The master suite itself is the yacht’s centerpiece: bright, roomy, and modern, with a dressing room and bathroom across the aft bulkhead to insulate the sleeping space from the machinery space and a walk-through shower compartment between them. There’s a couch on the starboard side from which to enjoy the view, a dressing table to port, and big bulkhead mirrors that make the best of the light. Throughout the accommodations, the use of leather adds a discreet and tactile feeling of luxury. Bulkheads are clad in a satin-varnish black American walnut, known as Canaletto because of its stripes, which contrasts well in both tone and detailing with the pale carpets, white flooring, and high-gloss, lacquered deckheads.
The crew accommodations consist of a captain’s and two double cabins that share a central head compartment in the bow. Along with the wheelhouse and galley, this section is entirely separate from the guest areas so the crew can come and go without disturbing anyone. It’s accessed down a short companionway on the starboard side, which links the dining table with the galley. Once again, a huge mirror maximizes the feeling of space. Side doors allow the crew access to all areas.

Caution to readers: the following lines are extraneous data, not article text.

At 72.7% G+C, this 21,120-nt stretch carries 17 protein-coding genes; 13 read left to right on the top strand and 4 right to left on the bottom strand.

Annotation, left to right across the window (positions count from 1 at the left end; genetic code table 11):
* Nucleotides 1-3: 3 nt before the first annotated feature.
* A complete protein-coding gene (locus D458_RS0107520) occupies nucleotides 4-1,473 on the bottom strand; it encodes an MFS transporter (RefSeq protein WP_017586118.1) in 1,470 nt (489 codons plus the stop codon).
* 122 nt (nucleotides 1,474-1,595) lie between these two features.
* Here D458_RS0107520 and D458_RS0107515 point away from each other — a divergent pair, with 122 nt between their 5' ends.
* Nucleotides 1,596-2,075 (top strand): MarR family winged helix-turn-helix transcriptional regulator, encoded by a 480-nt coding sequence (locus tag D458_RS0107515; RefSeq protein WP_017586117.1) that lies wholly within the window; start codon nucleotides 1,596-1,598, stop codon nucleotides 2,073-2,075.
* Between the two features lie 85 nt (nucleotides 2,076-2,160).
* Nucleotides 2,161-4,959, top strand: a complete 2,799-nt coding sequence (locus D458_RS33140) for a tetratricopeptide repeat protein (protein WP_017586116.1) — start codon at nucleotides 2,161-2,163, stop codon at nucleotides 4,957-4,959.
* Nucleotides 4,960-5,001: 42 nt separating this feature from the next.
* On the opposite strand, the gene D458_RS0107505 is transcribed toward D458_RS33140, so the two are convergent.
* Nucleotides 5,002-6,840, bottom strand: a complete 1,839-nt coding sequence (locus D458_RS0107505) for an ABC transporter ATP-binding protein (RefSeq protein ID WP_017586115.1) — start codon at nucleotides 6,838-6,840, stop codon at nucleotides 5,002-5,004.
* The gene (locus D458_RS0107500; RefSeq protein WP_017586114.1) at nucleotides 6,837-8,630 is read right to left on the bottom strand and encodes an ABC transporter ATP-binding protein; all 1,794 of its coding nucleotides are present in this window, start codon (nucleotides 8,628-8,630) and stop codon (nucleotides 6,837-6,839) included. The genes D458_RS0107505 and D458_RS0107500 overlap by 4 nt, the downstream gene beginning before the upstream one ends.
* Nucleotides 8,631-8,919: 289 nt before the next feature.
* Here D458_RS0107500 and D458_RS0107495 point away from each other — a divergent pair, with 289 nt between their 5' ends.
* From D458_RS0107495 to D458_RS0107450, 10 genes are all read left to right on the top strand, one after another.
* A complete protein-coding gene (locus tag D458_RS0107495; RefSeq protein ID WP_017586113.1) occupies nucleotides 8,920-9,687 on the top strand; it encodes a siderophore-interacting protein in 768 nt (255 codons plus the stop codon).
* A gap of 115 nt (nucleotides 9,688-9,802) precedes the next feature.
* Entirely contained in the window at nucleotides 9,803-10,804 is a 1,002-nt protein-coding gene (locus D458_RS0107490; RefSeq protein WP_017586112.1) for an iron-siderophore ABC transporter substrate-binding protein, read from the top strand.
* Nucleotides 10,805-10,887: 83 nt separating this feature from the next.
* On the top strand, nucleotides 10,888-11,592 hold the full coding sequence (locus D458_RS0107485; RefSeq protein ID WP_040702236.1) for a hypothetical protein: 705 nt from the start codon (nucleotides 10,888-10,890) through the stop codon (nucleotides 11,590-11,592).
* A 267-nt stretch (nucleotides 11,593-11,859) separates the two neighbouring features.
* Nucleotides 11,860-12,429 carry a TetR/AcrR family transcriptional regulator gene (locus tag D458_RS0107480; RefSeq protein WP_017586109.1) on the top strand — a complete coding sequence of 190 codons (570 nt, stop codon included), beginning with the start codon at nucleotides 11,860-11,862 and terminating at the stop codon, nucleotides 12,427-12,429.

The galley is well proportioned, and a practical size for one or two people to work in, and although it does lack stowage space, there is useful extra volume in the utility area under the helm.
With more than 4,400 hp courtesy of MTU, the 82-ton Duchessa promised to be no slouch at sea, and indeed, Riva estimates a maximum speed of 28 knots. Hull No. 1, which was going through the development processes common to all prototypes, didn’t quite manage that. Although, with well over five tons of fuel and water onboard, 27.5 knots (31 mph) seemed perfectly respectable to me, and the boat’s acceleration was actually quite impressive. The engines were running a few revs off their rated maximum of 2450 rpm, and the day after our own test, the second boat off the line was due to run propeller trials to see if a slightly finer pitch would help.